Quick links

Ask and ye shall receive: Comics blogger Dave Lartigue posts his best-of-2006 list and he includes two webcomics, Dinosaur Comics and Teaching Baby Paranoia, in among the Marvel and manga and Serious Graphic Novels. In fact, it’s a nicely balanced list.

Also, Derik Badman commented below that he included webcomics in his 2006 roundup. Of course, Derik has a webcomic of his own, Things Change, so he can be considered to be among the already converted.

Comic Book Resources has a feature about a new webcomic by Paul Harmon, Welcome to Falling Oaks. The CBR story includes an interview with Harmon and a glimpse at a panel in progress.

Webcomics go to Harvard? It’s true: Shaenon Garrity, Jeffrey Rowland, Paul Southworth, and R Stevens will be discussing webcomics at a panel, hosted by Jason Brodsky, at the sci-fi convention Vericon at Harvard University on Jan. 27. (Via Fleen.)

Wizard interviews Nicholas Gurewitch, the author of The Perry Bible Fellowship. (Via Journalista.)

And now for some Comics on the Web, as opposed to webcomics. Newsarama has been running full first issues of Image comics for the past two weeks. The interface is a little clunky, though: They show all the pages as thumbnails, so you have to hit the back button to go to the next page. New today is Mr. Scootles, by H.C. Noel, a noir-ish black-and-white comic about a forgotten movie mascot who somehow holds they keys to the gates of hell. Or something.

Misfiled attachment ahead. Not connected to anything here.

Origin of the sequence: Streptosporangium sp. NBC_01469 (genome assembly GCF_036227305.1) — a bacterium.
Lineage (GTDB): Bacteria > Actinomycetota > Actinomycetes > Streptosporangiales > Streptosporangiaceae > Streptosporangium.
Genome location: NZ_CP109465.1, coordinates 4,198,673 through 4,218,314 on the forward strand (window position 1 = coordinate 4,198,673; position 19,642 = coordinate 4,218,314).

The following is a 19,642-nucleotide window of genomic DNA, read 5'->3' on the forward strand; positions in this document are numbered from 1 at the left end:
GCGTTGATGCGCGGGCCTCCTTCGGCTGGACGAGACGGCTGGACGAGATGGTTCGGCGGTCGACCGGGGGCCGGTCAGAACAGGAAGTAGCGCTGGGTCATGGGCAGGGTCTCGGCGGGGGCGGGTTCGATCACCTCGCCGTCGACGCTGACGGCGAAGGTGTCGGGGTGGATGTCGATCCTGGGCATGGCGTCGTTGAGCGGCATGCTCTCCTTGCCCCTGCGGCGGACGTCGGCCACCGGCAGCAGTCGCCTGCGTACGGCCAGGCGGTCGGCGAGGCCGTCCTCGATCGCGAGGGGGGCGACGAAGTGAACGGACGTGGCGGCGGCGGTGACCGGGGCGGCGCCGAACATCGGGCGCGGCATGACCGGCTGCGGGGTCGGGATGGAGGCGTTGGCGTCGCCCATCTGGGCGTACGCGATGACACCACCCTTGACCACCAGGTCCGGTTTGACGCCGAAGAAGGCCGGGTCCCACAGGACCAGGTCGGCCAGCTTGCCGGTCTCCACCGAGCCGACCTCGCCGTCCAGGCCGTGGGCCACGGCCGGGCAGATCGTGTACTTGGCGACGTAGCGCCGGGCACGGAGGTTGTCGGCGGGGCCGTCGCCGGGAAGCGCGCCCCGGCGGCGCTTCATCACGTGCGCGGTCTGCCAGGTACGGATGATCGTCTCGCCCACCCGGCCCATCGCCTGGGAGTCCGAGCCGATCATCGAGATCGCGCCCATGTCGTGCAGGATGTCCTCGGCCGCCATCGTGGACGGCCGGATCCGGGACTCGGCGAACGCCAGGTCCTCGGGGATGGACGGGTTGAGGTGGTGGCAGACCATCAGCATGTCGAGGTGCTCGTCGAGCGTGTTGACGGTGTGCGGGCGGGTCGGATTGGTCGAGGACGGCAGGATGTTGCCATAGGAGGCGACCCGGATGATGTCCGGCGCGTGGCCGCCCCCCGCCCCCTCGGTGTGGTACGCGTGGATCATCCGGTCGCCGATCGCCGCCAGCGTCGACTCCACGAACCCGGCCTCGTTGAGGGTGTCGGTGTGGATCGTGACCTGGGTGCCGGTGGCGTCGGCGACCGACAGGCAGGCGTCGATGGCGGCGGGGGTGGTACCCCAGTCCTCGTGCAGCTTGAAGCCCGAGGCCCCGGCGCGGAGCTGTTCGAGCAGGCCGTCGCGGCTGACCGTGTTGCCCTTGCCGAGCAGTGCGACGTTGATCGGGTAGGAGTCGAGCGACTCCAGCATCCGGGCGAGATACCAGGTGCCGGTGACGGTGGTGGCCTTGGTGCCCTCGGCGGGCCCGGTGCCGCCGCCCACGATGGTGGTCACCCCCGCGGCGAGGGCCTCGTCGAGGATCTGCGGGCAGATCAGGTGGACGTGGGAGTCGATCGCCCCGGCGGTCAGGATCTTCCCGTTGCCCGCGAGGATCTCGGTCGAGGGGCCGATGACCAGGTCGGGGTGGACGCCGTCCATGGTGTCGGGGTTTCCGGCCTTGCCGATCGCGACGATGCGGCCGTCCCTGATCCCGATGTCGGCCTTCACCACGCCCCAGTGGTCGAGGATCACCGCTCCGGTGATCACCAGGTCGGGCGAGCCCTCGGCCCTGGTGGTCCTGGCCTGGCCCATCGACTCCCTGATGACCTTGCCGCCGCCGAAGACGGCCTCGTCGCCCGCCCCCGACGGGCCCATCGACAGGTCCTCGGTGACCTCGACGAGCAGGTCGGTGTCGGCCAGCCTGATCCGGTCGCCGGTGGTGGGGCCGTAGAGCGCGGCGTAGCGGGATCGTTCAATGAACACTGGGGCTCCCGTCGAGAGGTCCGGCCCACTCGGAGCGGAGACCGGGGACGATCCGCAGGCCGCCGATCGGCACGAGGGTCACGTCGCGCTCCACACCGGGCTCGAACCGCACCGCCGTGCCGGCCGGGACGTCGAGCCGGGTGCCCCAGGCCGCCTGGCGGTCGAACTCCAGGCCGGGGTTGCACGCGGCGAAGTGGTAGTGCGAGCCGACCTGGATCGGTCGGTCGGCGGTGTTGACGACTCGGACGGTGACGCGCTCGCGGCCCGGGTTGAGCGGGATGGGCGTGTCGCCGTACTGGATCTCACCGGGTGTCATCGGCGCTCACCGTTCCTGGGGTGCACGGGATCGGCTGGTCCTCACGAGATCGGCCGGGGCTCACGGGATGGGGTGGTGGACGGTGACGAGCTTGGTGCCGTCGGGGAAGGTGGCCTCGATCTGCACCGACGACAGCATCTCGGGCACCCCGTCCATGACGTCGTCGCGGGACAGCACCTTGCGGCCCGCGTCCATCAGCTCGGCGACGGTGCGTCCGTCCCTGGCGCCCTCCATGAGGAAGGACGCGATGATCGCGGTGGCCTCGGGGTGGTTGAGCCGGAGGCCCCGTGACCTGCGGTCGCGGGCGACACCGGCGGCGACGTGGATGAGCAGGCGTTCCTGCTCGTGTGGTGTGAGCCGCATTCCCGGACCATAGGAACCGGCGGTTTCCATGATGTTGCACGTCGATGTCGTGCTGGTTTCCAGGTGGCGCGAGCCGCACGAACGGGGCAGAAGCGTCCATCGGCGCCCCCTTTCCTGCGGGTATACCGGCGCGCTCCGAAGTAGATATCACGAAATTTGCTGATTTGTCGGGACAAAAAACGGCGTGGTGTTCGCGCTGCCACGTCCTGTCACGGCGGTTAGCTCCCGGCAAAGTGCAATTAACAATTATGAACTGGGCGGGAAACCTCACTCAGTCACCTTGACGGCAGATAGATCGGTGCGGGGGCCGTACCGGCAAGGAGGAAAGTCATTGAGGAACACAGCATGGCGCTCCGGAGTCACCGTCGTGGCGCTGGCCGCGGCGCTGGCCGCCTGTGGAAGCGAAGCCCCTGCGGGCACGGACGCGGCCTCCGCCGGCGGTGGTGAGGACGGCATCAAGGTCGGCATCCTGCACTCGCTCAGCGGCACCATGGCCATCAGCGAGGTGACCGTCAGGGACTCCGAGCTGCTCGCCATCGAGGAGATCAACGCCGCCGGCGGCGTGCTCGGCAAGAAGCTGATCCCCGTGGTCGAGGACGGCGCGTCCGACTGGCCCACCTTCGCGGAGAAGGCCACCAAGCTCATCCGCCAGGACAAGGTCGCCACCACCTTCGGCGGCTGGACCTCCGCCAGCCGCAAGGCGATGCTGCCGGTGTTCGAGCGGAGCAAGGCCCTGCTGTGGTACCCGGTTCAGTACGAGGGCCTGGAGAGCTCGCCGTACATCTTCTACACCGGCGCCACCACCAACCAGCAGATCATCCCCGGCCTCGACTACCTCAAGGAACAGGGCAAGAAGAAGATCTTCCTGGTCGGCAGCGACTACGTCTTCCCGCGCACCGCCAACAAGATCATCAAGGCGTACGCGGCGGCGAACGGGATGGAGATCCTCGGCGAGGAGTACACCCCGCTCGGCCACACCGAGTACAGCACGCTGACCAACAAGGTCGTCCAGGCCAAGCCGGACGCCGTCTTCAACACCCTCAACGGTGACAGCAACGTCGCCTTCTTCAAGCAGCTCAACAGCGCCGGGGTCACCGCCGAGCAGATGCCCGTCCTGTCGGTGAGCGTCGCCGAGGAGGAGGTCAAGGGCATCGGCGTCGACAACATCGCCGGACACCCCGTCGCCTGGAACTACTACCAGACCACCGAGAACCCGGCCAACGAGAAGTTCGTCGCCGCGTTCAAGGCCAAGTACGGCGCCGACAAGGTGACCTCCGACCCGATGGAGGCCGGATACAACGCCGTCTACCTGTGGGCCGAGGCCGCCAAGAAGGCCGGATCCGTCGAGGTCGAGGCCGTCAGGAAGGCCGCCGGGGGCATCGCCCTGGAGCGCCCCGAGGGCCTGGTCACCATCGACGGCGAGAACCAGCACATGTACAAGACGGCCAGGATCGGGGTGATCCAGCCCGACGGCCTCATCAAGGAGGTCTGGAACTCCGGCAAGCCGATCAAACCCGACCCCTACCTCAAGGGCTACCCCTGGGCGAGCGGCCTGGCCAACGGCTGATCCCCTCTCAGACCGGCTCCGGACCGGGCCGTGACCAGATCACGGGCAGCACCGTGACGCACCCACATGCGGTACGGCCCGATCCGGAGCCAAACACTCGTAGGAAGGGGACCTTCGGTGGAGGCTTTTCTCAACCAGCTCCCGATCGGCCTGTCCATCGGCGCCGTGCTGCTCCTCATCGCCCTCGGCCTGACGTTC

The manga publisher Tokyopop has a much better interface, and lately they have been putting entire volumes up at a time. Currently featured is Roadsong, a manga version of a road movie with a musical twist.

Finally, saving the best for last: Microsoft has chosen to illustrate the benefits of its Microsoft Office software with a webcomic. Before you roll your eyes, check it out—it’s done tongue-in-cheek and it’s really pretty good. And coming from a Mac person like me, that’s high praise indeed.


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